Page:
Optimization of Dissolved Air Flotation for Drinking Water Treatment
Bickerton, Benjamin James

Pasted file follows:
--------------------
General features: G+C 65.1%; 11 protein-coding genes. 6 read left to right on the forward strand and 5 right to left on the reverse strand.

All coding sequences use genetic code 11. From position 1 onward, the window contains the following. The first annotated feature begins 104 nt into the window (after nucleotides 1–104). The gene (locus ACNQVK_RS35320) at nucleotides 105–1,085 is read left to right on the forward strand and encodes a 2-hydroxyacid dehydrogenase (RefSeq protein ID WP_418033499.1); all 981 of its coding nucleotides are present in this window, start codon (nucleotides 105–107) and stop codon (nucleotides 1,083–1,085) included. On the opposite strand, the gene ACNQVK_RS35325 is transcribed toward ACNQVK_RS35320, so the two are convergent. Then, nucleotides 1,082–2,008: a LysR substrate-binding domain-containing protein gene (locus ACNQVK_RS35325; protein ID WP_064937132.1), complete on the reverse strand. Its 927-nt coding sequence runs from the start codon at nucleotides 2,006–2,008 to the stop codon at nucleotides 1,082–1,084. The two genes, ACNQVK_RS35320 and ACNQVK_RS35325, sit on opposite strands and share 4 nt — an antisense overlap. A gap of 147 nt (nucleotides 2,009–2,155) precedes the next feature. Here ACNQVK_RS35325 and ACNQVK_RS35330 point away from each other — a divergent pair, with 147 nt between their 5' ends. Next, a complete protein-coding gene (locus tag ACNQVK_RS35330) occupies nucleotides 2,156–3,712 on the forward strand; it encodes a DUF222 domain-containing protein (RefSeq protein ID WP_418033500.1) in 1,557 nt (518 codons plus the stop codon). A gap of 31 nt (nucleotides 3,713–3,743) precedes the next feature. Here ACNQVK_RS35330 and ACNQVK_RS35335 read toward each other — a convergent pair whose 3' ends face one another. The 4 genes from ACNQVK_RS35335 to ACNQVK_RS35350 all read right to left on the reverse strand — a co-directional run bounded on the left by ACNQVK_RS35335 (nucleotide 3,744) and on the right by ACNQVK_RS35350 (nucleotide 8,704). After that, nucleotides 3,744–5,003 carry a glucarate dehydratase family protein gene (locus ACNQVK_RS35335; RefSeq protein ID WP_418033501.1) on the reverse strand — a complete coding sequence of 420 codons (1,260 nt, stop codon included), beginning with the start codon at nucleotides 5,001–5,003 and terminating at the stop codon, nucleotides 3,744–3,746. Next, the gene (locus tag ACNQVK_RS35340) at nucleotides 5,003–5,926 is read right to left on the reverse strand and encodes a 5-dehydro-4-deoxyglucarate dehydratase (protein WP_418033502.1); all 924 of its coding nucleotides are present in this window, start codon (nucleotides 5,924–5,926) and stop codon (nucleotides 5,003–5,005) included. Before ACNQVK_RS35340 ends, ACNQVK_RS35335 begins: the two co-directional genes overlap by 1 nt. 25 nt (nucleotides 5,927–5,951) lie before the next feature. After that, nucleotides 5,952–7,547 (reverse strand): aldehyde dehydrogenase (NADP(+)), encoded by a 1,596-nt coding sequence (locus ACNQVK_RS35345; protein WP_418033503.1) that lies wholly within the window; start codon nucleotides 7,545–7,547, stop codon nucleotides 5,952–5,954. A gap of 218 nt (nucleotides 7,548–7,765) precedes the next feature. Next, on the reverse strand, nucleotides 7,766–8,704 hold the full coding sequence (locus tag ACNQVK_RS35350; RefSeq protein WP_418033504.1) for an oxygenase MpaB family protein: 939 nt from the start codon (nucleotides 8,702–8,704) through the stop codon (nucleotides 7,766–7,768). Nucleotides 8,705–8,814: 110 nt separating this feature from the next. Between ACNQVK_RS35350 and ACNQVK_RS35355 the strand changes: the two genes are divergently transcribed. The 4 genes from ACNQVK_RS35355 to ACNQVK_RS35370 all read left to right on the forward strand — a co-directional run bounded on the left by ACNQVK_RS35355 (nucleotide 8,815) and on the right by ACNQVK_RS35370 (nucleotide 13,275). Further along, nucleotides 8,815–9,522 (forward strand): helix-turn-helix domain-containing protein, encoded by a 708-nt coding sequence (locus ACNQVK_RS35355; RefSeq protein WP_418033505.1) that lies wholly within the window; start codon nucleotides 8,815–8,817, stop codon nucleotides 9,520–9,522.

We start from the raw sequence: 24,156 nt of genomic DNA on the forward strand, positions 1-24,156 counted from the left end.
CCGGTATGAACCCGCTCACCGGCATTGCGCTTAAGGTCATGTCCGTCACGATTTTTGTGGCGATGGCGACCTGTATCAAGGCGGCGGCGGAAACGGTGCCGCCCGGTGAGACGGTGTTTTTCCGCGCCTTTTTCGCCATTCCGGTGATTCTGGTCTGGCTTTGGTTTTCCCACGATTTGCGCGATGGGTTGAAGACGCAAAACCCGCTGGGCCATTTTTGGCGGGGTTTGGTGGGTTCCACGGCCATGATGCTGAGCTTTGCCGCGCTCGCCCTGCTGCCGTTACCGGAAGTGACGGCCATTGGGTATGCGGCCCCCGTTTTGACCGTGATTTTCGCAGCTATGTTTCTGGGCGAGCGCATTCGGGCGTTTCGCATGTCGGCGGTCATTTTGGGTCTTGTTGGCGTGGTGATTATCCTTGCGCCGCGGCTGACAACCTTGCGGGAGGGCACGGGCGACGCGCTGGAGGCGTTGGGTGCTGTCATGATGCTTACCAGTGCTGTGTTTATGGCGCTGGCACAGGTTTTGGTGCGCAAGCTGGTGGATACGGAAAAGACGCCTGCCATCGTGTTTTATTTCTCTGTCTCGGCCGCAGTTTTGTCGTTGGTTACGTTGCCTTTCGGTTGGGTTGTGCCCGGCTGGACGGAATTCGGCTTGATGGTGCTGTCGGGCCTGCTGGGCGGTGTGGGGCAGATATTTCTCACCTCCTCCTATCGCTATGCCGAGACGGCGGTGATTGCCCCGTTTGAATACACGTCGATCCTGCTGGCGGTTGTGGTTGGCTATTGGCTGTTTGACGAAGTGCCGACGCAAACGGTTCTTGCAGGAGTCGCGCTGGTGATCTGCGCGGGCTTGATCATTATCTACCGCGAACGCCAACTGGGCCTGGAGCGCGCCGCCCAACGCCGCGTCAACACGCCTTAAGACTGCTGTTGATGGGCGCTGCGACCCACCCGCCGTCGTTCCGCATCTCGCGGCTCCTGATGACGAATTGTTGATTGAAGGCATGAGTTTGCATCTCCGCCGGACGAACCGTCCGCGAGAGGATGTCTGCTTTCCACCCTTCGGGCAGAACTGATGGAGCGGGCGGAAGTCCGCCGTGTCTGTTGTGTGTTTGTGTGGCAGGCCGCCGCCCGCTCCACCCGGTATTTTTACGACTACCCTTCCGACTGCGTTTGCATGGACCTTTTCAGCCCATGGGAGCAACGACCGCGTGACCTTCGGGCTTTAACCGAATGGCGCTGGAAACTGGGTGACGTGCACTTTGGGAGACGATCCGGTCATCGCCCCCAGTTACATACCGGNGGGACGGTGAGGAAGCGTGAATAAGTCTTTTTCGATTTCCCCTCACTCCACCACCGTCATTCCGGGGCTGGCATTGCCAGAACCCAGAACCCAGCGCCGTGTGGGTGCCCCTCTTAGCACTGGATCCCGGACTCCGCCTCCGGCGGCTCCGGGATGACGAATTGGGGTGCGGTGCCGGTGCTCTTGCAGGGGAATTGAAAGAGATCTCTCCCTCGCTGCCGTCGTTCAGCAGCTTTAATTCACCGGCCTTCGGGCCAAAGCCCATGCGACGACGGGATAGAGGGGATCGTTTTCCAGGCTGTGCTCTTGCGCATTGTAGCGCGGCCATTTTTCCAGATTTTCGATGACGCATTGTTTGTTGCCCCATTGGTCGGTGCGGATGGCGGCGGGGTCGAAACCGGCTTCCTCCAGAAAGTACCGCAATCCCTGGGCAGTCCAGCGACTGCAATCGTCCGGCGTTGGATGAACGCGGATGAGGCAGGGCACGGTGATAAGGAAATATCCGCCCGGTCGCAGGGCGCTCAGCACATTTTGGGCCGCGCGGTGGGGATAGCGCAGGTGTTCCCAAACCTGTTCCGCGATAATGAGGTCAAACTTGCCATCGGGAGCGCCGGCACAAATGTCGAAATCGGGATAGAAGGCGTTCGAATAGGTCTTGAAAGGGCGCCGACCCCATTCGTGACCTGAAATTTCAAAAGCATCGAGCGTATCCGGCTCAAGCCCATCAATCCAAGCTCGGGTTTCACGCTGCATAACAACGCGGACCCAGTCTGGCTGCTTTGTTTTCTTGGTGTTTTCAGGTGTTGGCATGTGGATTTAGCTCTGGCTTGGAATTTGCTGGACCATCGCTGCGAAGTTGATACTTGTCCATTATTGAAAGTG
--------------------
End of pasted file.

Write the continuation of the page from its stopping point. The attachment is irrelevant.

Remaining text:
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The use of dissolved air flotation (DAF) for drinking water treatment has steadily grown in popularity in Atlantic Canada for the treatment of low turbidity water supplies with high levels of algae or dissolved organic matter. Runoff from high intensity rainfall events may cause a rapid increase in turbidity and dissolved organic matter in rivers and lakes used for drinking water. A technical evaluation of a DAF water treatment plant (WTP) was conducted to determine the contributing factors to clearwell turbidity increases resulting from increased raw water turbidity and colour during intense rainfall and runoff events. The effect of chemical and operational factors on treatment of a low turbidity and colour water source as well as a high turbidity and colour water source were examined, including coagulant dose, coagulation pH, polyaluminum chloride (PACl) coagulant basicity and DAF recycle rate. In response to deteriorating water quality, it was found that increased coagulant addition inadvertently caused the loss of coagulation pH control in a full-scale DAF WTP, resulting in potentially elevated dissolved aluminum residuals entering the clearwell. This would have led to excessive aluminum hydroxide precipitation in the clearwell, and resulted in turbidity increases above the acceptable limit of 0.2 NTU. Turbidity was found to be better removed, and dissolved aluminum residuals minimized, when coagulation pH was set to the pH of minimum aluminum solubility vs. a lower pH of 6.0 during bench-scale DAF testing. A higher dose of coagulant was required to produce optimal removal of turbidity and dissolved organics at the pH of minimum solubility. The difference in bench-scale DAF treatment performance was found to be minimal when comparing sulphated PACl coagulants with 50 and 70+ % basicity. Charge analysis parameters zeta potential and streaming current were found to have a strong correlation in bench-scale testing, though the relationship between the two was affected by the coagulation pH. The results suggest that utilizing streaming current for coagulant dose control at a full-scale WTP would be best accomplished by establishing a consistent relationship between raw water quality, pH and other factors with streaming current experimentally before relying streaming current targets for dose control. Equivalent or improved DAF efficacy for solid-liquid separation was found when the recycle rate was lowered from 12 to 6 % in bench-scale tests and 12 to 8% in full-scale tests. The results suggested that maintaining an optimum air:solids ratio improved treatment performance, possibly by providing adequate bubble contact opportunities while minimizing excess shearing of the sludge blanket. The most significant finding of this research was that maintaining the coagulation pH in WTPs utilizing PACl coagulants is of utmost importance during source water quality deterioration in order to optimize treatment performance as well as prevent excess dissolved and precipitated aluminum from entering a public drinking water supply.